Rents in Shanghai Fall Drastically in Wake of World Expo

Rents in Shanghai Fall Drastically in Wake of World Expo

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The record 73.1 million people attending the month-long World Expo in China during October pushed up rents and hotel rates in the Shanghai neighbourhood, which are now falling sharply, by up to 50% according to reports.

During the event two bedroom apartments in the area surrounding the Expo Park venue on the banks of the Huangpu river were fetching as much as 6000 – 10000 Yuan per month (with those in a 1.2 mile radius attracting the highest rents), but now rents have fallen 50% in the area according to Chen Yi, manager of the Expo branch of the Centaline Property Agency Ltd.

Hotel rates in the area fell by 47% from October to November, according to Qunar, China’s largest travel website tracking the city’s 2,000 hotels.

The problem should not be a drastic one or a lasting one; in fact all that should be lost is the event profiteering rates, which we always see at such big events. For instance, during the Scottish golf open flats in the town of Girvan, near the Championship course at Turnberry fetch rents of up to £2000 for the week, where normally the rent is £700-£900 per month. Also, in this case the owners can now turn to the 270 billion Yuan invested in the local infrastructure to host the event.

This is confirmed by Century 21 China Real Estate which is the biggest in Shanghai in terms of branch number. Huang Hetao, a researcher with the firm says rents that tripled during the event have fallen back to the level they were at the start of the year.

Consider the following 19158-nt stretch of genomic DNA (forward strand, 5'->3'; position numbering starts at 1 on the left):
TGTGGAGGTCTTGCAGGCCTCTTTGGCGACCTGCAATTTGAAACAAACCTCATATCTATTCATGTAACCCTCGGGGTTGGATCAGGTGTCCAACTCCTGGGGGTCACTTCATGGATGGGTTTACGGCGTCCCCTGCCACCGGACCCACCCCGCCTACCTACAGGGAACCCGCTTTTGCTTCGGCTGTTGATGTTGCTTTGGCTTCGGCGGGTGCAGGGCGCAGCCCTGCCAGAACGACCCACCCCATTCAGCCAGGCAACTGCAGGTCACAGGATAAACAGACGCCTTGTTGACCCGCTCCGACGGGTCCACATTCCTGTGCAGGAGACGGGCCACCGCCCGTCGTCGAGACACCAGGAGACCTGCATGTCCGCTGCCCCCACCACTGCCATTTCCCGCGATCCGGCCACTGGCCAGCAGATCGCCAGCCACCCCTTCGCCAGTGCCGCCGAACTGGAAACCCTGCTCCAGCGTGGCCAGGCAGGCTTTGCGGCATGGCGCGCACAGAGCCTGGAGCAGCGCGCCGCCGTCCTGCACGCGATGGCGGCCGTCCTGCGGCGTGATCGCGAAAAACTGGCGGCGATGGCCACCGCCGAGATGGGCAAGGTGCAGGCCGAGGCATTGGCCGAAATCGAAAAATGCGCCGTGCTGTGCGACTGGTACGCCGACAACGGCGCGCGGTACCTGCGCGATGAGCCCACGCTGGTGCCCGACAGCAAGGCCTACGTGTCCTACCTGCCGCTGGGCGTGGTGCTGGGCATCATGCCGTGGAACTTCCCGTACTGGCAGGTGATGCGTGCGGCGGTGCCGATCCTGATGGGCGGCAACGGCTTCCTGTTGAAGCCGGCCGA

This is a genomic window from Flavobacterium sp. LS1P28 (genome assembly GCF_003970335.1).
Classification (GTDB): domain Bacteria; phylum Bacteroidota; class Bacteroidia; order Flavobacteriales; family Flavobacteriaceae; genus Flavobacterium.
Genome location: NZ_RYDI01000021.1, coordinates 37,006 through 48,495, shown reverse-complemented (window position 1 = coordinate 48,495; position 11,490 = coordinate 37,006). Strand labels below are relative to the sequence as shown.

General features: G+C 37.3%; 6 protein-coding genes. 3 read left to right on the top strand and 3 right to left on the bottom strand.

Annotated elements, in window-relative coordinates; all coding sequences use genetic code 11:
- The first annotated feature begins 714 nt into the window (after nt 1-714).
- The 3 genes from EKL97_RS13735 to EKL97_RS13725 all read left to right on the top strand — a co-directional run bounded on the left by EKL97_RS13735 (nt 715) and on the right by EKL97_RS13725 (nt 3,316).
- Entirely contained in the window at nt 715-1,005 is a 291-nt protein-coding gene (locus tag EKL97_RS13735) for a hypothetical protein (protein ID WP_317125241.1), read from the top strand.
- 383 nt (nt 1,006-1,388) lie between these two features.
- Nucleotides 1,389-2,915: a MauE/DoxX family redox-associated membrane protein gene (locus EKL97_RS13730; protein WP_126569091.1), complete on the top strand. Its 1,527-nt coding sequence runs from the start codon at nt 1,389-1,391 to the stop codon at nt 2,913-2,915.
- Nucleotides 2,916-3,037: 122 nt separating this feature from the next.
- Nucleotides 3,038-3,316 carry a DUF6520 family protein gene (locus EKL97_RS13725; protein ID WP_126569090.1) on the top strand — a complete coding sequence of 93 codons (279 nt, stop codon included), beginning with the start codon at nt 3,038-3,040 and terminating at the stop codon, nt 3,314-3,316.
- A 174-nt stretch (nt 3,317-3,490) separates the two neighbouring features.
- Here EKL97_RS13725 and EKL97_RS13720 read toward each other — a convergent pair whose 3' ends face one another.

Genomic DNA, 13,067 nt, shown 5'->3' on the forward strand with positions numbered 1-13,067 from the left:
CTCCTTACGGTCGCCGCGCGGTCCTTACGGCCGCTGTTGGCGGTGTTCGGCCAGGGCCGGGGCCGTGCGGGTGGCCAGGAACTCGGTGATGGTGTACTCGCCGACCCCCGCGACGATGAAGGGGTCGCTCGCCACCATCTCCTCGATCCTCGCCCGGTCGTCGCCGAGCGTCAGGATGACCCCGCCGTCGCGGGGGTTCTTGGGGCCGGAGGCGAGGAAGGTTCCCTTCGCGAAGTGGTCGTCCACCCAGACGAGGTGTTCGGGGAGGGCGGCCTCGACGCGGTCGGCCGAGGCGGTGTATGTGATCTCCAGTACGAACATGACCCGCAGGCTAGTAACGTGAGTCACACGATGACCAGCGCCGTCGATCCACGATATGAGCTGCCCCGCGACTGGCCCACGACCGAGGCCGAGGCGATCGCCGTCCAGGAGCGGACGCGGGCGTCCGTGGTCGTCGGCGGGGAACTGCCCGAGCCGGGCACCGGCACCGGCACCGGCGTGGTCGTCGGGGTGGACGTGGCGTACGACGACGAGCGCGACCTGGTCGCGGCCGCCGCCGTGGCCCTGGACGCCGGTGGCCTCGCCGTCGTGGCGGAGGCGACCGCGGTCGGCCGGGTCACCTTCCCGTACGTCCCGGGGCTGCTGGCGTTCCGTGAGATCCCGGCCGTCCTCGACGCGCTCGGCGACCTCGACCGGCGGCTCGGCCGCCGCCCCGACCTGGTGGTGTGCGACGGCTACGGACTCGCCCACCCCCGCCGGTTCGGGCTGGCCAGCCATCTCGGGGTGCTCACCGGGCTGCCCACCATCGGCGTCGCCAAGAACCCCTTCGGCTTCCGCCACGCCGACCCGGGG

“Rents have dropped by an average of 20 percent since the end of the event, he said.

“Landlords would rather cut rents than leave the apartments empty,” he added.

“Rents for homes near the Expo Park were largely affected by the influx of short-term visitors and workers this year,” said Qu Anxin, a Shanghai-based researcher at Centaline, the city’s biggest brokerage for mid- to high-end homes. “It’s a nice and convenient area to live, especially after the government built up the subway lines and shopping malls.”

The area certainly has a lot going for it. The authorities built two airport terminals, extended the subway system to 400 kilometres and carried out a 3 year renovation of the city’s colonial-era waterfront boulevard, the Bund.

Authorities in Shanghai built two airport terminals and undertook a three-year renovation of The Bund, the city’s colonial-era waterfront boulevard, lined with historic buildings, across the river from the Expo Park. China’s richest city also accelerated its expansion of the subway system to more than 400 kilometres to cater to the influx of visitors, making it the biggest city transport underground network in China.

According to data on the World Expo official website, Expo Park spans 5.3 square kilometres with one side on the banks of the Huangpu River. The Shanghai Academy of Social Sciences estimates that the event, which hosted pavilions from 190 nations including the US and North Korea, will have increased Shanghai’s economy growth to over 8.5%, compared to the 8.2% recorded last year.

Given the fact that revenues from Centaline’s Expo units fell 80% after the event according to Chen; this looks like a very conservative estimate.

Revenue from home rental transactions at Centaline’s Expo location fell 80 percent after the event ended from the peak in April, said Chen. Apartment leases are now signed for at least a year rather than three to six months previously, he said.

Photo credits: Shannon Yeh via Flickr